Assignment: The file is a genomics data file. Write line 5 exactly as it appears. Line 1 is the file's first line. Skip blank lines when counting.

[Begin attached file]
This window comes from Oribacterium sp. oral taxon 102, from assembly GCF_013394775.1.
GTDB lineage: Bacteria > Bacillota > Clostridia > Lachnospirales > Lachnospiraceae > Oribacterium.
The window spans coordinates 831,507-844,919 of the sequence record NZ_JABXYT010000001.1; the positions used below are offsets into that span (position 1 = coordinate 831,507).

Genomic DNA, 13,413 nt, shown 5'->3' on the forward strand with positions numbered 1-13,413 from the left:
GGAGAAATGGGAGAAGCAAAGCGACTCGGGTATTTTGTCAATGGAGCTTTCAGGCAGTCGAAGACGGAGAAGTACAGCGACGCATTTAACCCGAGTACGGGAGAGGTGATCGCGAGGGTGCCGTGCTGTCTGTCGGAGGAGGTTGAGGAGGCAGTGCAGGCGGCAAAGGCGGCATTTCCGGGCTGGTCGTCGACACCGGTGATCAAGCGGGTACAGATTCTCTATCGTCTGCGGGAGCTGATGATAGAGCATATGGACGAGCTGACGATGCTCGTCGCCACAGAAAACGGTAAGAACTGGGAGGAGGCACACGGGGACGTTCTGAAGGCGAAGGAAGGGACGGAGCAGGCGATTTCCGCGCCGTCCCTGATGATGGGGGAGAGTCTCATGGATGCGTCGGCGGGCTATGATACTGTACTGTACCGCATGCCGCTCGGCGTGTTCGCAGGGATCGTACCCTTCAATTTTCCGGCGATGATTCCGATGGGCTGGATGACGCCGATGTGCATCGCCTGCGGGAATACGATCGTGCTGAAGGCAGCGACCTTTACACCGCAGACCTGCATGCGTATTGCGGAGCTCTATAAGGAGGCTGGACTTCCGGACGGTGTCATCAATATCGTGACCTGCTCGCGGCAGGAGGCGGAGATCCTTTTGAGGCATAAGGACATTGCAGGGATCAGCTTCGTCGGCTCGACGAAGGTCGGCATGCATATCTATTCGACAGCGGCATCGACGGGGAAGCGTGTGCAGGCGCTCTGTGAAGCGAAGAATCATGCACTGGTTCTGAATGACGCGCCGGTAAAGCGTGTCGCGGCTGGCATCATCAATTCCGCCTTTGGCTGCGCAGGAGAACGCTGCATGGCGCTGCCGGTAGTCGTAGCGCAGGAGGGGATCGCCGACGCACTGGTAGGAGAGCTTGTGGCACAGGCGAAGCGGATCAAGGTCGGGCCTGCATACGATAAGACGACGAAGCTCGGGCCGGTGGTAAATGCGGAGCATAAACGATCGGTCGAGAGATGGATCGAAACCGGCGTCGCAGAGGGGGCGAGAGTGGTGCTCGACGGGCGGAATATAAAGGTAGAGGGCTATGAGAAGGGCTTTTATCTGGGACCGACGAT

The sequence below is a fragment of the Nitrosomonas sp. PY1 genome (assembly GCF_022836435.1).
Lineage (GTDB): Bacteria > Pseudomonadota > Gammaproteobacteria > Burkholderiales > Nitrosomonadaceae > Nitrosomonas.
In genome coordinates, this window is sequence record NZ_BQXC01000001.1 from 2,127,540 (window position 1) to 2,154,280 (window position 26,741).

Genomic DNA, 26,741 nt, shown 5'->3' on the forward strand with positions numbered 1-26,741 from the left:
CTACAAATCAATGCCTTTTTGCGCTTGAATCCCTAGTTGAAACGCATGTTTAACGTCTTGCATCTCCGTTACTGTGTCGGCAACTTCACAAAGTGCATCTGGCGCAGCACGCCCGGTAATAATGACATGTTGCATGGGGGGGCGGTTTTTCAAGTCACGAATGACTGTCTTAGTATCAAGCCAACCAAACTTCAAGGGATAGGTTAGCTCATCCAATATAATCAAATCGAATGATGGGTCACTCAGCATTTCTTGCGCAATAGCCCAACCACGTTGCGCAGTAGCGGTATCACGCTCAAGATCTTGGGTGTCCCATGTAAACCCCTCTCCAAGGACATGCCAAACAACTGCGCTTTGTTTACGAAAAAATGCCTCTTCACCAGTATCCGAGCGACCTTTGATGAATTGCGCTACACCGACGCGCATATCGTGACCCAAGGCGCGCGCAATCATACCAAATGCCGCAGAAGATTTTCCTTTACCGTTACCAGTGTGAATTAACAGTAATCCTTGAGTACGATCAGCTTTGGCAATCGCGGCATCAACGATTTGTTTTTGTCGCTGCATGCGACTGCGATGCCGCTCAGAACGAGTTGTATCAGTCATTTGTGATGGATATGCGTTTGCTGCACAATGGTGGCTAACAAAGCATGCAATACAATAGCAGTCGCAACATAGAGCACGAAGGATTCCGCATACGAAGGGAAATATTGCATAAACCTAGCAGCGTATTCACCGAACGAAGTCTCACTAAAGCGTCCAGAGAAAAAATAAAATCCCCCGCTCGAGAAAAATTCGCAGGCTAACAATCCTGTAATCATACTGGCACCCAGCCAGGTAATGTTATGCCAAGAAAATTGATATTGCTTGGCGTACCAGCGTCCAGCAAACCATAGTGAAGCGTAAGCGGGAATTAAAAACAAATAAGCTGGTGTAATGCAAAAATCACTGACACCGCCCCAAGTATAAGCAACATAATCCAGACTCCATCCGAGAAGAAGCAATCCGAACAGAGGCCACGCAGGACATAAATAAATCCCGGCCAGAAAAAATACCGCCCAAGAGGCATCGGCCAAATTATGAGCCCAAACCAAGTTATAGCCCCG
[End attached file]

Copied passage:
GGAGAAATGGGAGAAGCAAAGCGACTCGGGTATTTTGTCAATGGAGCTTTCAGGCAGTCGAAGACGGAGAAGTACAGCGACGCATTTAACCCGAGTACGGGAGAGGTGATCGCGAGGGTGCCGTGCTGTCTGTCGGAGGAGGTTGAGGAGGCAGTGCAGGCGGCAAAGGCGGCATTTCCGGGCTGGTCGTCGACACCGGTGATCAAGCGGGTACAGATTCTCTATCGTCTGCGGGAGCTGATGATAGAGCATATGGACGAGCTGACGATGCTCGTCGCCACAGAAAACGGTAAGAACTGGGAGGAGGCACACGGGGACGTTCTGAAGGCGAAGGAAGGGACGGAGCAGGCGATTTCCGCGCCGTCCCTGATGATGGGGGAGAGTCTCATGGATGCGTCGGCGGGCTATGATACTGTACTGTACCGCATGCCGCTCGGCGTGTTCGCAGGGATCGTACCCTTCAATTTTCCGGCGATGATTCCGATGGGCTGGATGACGCCGATGTGCATCGCCTGCGGGAATACGATCGTGCTGAAGGCAGCGACCTTTACACCGCAGACCTGCATGCGTATTGCGGAGCTCTATAAGGAGGCTGGACTTCCGGACGGTGTCATCAATATCGTGACCTGCTCGCGGCAGGAGGCGGAGATCCTTTTGAGGCATAAGGACATTGCAGGGATCAGCTTCGTCGGCTCGACGAAGGTCGGCATGCATATCTATTCGACAGCGGCATCGACGGGGAAGCGTGTGCAGGCGCTCTGTGAAGCGAAGAATCATGCACTGGTTCTGAATGACGCGCCGGTAAAGCGTGTCGCGGCTGGCATCATCAATTCCGCCTTTGGCTGCGCAGGAGAACGCTGCATGGCGCTGCCGGTAGTCGTAGCGCAGGAGGGGATCGCCGACGCACTGGTAGGAGAGCTTGTGGCACAGGCGAAGCGGATCAAGGTCGGGCCTGCATACGATAAGACGACGAAGCTCGGGCCGGTGGTAAATGCGGAGCATAAACGATCGGTCGAGAGATGGATCGAAACCGGCGTCGCAGAGGGGGCGAGAGTGGTGCTCGACGGGCGGAATATAAAGGTAGAGGGCTATGAGAAGGGCTTTTATCTGGGACCGACGAT